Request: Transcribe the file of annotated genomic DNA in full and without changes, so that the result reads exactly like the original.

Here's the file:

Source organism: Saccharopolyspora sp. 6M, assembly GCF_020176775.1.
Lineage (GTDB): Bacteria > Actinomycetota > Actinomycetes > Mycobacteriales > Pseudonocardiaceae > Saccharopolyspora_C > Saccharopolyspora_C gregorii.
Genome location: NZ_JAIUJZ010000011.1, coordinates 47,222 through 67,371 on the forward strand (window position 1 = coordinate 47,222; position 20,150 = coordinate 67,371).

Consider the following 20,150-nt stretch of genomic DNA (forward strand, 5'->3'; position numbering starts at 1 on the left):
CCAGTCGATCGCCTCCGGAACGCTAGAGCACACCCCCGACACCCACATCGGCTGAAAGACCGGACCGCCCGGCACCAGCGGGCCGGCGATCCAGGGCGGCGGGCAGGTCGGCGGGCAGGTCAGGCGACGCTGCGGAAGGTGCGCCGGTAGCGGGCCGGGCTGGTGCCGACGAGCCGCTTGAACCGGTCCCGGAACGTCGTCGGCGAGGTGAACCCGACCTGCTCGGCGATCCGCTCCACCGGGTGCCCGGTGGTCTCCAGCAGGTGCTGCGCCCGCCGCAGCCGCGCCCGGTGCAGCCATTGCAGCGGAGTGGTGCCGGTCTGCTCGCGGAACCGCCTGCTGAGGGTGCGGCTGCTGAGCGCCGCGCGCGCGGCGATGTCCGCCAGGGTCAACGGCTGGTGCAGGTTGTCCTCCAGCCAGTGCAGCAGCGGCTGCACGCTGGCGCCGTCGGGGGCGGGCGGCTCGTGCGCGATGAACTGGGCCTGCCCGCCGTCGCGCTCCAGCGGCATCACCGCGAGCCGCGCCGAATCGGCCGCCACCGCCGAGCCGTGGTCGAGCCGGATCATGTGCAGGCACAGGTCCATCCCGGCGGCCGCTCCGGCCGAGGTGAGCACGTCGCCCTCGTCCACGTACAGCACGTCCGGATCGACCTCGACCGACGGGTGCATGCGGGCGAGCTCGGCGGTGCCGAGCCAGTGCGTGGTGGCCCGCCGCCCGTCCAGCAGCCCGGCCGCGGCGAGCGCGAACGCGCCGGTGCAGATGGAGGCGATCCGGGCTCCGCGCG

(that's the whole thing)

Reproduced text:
Source organism: Saccharopolyspora sp. 6M, assembly GCF_020176775.1.
Lineage (GTDB): Bacteria > Actinomycetota > Actinomycetes > Mycobacteriales > Pseudonocardiaceae > Saccharopolyspora_C > Saccharopolyspora_C gregorii.
Genome location: NZ_JAIUJZ010000011.1, coordinates 47,222 through 67,371 on the forward strand (window position 1 = coordinate 47,222; position 20,150 = coordinate 67,371).

Consider the following 20,150-nt stretch of genomic DNA (forward strand, 5'->3'; position numbering starts at 1 on the left):
CCAGTCGATCGCCTCCGGAACGCTAGAGCACACCCCCGACACCCACATCGGCTGAAAGACCGGACCGCCCGGCACCAGCGGGCCGGCGATCCAGGGCGGCGGGCAGGTCGGCGGGCAGGTCAGGCGACGCTGCGGAAGGTGCGCCGGTAGCGGGCCGGGCTGGTGCCGACGAGCCGCTTGAACCGGTCCCGGAACGTCGTCGGCGAGGTGAACCCGACCTGCTCGGCGATCCGCTCCACCGGGTGCCCGGTGGTCTCCAGCAGGTGCTGCGCCCGCCGCAGCCGCGCCCGGTGCAGCCATTGCAGCGGAGTGGTGCCGGTCTGCTCGCGGAACCGCCTGCTGAGGGTGCGGCTGCTGAGCGCCGCGCGCGCGGCGATGTCCGCCAGGGTCAACGGCTGGTGCAGGTTGTCCTCCAGCCAGTGCAGCAGCGGCTGCACGCTGGCGCCGTCGGGGGCGGGCGGCTCGTGCGCGATGAACTGGGCCTGCCCGCCGTCGCGCTCCAGCGGCATCACCGCGAGCCGCGCCGAATCGGCCGCCACCGCCGAGCCGTGGTCGAGCCGGATCATGTGCAGGCACAGGTCCATCCCGGCGGCCGCTCCGGCCGAGGTGAGCACGTCGCCCTCGTCCACGTACAGCACGTCCGGATCGACCTCGACCGACGGGTGCATGCGGGCGAGCTCGGCGGTGCCGAGCCAGTGCGTGGTGGCCCGCCGCCCGTCCAGCAGCCCGGCCGCGGCGAGCGCGAACGCGCCGGTGCAGATGGAGGCGATCCGGGCTCCGCGCG